"Rest in piece, my friend," Elliot he said, noticing the chair, and sitting.
He was tired, so absolutely exhausted. And so alone now.
Bob. Were there tears for him? Perhaps later. Perhaps as Elliot lay on the beach, his sweat mingling with that of some native girl's. The tears confusing her, making her believe her touch was to die for. Making her think she could elicit such a reaction with her mouth, or her hands.
But not now, no tears while Paige was still out there.
Not while she was still alive.
And who else?
Peter and Alison?
And what of the youngest guest? Dear Greta. He should have pulled the trigger when he had the chance. Saved Goop from his own primal instincts. Saved him from what he perceived as pleasure.
Were they all now -- Paige, Alison, Peter, Greta, and Shane, as well -- wandering through the blizzard? Circling the wagons, or circling the lodge? Waiting for him to make his move?
Could any human survive nature's coldest curse? Could they be oblivious to the wind-chilled factors? Could the authorities actually be on their way?
Elliot shook his head. No. Impossible. There was no way to survive out there. There was no way to get here. Not in time.
He checked his watch. Almost three-thirty.
What were his chances at survival? To say to hell with Paige Turner. To hell with revenge. There'd be other friends, other partners.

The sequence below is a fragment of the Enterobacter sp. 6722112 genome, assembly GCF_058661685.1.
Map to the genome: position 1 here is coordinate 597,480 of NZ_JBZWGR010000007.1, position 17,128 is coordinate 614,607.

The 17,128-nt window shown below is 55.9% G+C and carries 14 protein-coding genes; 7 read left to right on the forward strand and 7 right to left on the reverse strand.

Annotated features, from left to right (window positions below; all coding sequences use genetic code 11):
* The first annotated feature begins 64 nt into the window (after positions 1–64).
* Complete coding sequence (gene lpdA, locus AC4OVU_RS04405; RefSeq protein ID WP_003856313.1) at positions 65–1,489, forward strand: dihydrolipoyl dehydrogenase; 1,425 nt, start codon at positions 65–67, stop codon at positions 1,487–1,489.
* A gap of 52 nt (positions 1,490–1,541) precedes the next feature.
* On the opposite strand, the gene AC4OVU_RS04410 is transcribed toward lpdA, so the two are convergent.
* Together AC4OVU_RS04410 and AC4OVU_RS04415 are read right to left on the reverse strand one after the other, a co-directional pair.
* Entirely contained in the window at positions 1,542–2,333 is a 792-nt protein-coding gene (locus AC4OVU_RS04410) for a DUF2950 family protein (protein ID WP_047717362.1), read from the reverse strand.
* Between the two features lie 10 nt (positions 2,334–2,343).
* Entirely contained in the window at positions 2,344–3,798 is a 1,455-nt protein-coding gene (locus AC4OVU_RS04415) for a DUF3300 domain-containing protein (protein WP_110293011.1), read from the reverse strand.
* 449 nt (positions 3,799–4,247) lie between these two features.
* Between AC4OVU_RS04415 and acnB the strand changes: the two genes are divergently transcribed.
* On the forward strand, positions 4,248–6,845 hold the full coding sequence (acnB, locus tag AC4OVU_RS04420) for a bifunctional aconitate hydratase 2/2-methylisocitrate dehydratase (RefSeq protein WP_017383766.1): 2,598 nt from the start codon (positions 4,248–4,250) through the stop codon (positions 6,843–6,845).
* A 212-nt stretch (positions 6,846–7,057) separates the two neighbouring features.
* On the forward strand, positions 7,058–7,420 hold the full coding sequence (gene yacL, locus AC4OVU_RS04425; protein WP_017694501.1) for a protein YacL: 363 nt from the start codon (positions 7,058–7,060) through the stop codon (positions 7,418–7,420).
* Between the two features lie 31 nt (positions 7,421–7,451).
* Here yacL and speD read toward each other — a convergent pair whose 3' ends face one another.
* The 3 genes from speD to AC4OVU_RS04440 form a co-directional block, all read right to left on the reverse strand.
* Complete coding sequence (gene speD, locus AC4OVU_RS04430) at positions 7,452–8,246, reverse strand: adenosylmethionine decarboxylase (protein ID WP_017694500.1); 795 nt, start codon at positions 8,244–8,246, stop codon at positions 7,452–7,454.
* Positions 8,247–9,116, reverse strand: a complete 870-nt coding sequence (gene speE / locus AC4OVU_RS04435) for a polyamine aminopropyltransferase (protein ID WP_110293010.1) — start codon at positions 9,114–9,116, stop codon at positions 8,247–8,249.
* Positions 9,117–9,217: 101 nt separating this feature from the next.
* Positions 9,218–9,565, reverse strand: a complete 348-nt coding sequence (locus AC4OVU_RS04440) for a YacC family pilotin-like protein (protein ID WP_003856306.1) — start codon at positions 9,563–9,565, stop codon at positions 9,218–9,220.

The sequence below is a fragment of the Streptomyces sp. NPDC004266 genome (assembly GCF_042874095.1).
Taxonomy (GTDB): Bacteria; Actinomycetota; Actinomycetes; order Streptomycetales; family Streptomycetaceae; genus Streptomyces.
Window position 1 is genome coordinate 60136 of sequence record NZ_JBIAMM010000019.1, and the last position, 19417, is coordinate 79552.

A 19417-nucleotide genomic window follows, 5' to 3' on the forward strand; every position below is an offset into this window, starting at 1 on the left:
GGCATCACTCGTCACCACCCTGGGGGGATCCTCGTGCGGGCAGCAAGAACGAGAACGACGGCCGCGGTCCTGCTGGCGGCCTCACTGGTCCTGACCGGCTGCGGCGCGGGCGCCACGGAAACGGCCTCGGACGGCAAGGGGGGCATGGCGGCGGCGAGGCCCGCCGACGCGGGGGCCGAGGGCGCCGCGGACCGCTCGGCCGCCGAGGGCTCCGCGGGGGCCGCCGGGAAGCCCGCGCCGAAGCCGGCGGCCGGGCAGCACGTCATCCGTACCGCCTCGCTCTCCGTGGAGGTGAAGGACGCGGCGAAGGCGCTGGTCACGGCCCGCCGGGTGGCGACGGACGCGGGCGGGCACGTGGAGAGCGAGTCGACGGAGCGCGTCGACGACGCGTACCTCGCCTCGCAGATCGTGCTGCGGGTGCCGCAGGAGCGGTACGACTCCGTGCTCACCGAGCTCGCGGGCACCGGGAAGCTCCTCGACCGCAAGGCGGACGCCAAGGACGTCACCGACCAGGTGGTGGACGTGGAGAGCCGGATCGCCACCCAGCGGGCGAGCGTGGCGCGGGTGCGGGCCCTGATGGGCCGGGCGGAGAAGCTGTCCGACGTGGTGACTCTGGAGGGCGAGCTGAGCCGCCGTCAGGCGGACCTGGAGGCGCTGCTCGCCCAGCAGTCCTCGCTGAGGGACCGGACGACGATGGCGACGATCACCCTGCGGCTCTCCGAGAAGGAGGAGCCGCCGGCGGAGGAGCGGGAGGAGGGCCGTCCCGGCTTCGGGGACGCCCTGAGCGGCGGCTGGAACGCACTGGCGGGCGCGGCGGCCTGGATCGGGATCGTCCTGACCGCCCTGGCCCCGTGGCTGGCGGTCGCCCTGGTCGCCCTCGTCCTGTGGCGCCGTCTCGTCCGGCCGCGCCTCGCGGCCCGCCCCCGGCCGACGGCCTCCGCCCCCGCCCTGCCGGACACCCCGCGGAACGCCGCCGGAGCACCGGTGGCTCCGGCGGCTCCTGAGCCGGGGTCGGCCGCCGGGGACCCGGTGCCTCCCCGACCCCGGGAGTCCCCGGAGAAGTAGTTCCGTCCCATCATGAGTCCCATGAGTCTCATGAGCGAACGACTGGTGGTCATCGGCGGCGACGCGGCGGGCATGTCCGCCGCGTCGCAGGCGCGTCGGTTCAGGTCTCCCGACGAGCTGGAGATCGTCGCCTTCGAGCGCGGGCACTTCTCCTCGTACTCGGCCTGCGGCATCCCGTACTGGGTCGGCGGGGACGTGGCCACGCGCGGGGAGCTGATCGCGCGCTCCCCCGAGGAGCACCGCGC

So much money was waiting for him. Money to last a hundred lifetimes -- and wasn't that what it was about? Not to die with the most toys, but to survive with the most toys. Escape was definitely preferable. To escape was to live. To survive.
Or was it?
Would Paige try and stop him? Become obsessed? Live her life determined to put an end to his? And might she know about his plans? Might she have heard from Alison or Peter or Greta about the retreat, his planned escape to the Cayman Islands?
"Shit!" Elliot whispered, knowing that to let Paige live was to forever be looking over his shoulder.
The decision was made. He had a little over three hours to hunt her down, and accomplish what neither Bob nor Goop could do.